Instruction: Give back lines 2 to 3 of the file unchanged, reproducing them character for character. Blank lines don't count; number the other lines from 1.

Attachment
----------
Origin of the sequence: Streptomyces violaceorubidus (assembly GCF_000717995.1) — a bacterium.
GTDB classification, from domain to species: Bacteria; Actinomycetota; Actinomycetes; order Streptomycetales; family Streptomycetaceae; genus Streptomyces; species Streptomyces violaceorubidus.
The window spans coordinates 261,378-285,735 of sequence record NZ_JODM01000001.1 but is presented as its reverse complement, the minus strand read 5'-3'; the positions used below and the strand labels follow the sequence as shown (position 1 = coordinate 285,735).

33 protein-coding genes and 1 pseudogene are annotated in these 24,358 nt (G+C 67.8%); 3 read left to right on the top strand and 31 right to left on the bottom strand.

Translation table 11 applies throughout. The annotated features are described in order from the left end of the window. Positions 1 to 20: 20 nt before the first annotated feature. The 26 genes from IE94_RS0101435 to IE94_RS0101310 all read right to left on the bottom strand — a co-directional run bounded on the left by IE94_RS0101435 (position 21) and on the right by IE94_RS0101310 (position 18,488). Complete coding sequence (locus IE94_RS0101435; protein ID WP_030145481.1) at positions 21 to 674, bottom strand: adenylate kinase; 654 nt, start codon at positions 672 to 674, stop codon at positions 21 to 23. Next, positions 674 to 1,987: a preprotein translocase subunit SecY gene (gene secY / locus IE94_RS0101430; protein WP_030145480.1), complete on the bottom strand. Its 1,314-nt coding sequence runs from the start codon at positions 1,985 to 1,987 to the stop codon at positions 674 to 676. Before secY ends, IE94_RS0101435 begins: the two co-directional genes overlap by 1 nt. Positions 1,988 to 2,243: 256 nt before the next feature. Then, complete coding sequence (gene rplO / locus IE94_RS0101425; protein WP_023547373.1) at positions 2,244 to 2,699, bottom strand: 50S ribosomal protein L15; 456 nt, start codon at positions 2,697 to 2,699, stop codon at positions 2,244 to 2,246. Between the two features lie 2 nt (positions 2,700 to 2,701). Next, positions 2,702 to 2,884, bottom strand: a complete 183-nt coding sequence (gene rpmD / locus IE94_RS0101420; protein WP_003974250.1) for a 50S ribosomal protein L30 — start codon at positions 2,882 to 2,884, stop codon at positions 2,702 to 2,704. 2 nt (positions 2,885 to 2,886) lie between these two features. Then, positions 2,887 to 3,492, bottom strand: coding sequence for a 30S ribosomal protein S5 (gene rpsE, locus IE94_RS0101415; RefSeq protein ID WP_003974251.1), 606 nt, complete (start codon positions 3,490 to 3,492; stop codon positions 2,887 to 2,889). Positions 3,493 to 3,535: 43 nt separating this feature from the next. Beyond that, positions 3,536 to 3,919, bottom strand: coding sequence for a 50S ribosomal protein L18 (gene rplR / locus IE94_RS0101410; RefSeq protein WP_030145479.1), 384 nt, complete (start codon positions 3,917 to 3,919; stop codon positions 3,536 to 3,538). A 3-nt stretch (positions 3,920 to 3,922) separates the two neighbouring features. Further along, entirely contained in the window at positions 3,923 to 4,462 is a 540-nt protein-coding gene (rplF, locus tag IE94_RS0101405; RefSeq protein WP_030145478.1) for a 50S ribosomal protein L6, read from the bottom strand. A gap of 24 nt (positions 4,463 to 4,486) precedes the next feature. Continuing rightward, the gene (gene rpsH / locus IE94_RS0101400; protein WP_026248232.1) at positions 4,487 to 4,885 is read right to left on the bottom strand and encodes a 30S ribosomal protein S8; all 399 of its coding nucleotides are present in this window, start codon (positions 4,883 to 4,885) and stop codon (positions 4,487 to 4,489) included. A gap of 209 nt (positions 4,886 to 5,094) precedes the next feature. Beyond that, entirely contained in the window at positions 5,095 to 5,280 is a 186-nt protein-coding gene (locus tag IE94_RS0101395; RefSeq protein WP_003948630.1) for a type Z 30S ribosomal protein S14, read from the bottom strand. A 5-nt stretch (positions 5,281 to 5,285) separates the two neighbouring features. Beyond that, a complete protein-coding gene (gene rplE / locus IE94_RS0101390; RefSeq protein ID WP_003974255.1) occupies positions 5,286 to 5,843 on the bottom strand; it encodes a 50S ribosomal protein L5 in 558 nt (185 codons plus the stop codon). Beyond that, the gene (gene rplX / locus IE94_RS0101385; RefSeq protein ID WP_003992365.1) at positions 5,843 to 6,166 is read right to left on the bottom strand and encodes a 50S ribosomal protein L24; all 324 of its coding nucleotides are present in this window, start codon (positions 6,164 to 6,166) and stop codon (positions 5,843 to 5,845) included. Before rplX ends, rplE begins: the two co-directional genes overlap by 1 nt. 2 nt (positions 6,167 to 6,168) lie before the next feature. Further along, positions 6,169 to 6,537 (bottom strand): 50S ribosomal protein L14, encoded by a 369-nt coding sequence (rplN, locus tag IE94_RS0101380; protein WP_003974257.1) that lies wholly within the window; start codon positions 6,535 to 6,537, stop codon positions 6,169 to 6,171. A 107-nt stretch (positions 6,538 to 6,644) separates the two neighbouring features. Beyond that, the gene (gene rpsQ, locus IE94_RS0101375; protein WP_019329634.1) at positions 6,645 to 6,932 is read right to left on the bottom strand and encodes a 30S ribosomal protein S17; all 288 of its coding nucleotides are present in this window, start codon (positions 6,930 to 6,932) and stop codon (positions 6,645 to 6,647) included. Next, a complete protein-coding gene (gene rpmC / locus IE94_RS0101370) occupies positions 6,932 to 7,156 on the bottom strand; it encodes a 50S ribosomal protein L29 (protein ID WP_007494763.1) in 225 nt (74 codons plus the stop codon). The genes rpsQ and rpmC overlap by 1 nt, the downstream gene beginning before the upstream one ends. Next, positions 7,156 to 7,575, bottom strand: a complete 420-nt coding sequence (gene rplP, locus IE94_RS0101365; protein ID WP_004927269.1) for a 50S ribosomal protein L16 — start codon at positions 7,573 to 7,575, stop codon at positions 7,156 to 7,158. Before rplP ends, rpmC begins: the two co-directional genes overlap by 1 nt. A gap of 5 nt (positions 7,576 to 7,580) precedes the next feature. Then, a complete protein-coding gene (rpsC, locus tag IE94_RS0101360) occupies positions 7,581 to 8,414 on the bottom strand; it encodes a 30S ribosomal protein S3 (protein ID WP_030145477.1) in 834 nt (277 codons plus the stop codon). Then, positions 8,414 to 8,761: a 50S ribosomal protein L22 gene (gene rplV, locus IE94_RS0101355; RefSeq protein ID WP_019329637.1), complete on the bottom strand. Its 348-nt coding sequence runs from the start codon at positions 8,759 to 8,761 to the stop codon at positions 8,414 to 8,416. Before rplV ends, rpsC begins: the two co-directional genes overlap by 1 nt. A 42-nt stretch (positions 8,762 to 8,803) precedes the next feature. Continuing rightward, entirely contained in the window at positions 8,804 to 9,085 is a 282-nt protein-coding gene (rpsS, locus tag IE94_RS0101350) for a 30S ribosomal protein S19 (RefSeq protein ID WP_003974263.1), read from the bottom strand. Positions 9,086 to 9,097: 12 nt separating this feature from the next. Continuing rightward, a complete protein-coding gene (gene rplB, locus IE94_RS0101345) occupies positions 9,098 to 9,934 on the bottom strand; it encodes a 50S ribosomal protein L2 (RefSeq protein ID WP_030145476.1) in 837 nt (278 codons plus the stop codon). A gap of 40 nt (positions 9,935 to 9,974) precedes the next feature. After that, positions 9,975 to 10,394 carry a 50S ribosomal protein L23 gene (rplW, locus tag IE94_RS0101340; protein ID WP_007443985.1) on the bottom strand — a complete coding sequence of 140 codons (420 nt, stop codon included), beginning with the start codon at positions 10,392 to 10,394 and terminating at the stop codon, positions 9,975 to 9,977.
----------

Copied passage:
GTDB classification, from domain to species: Bacteria; Actinomycetota; Actinomycetes; order Streptomycetales; family Streptomycetaceae; genus Streptomyces; species Streptomyces violaceorubidus.
The window spans coordinates 261,378-285,735 of sequence record NZ_JODM01000001.1 but is presented as its reverse complement, the minus strand read 5'-3'; the positions used below and the strand labels follow the sequence as shown (position 1 = coordinate 285,735).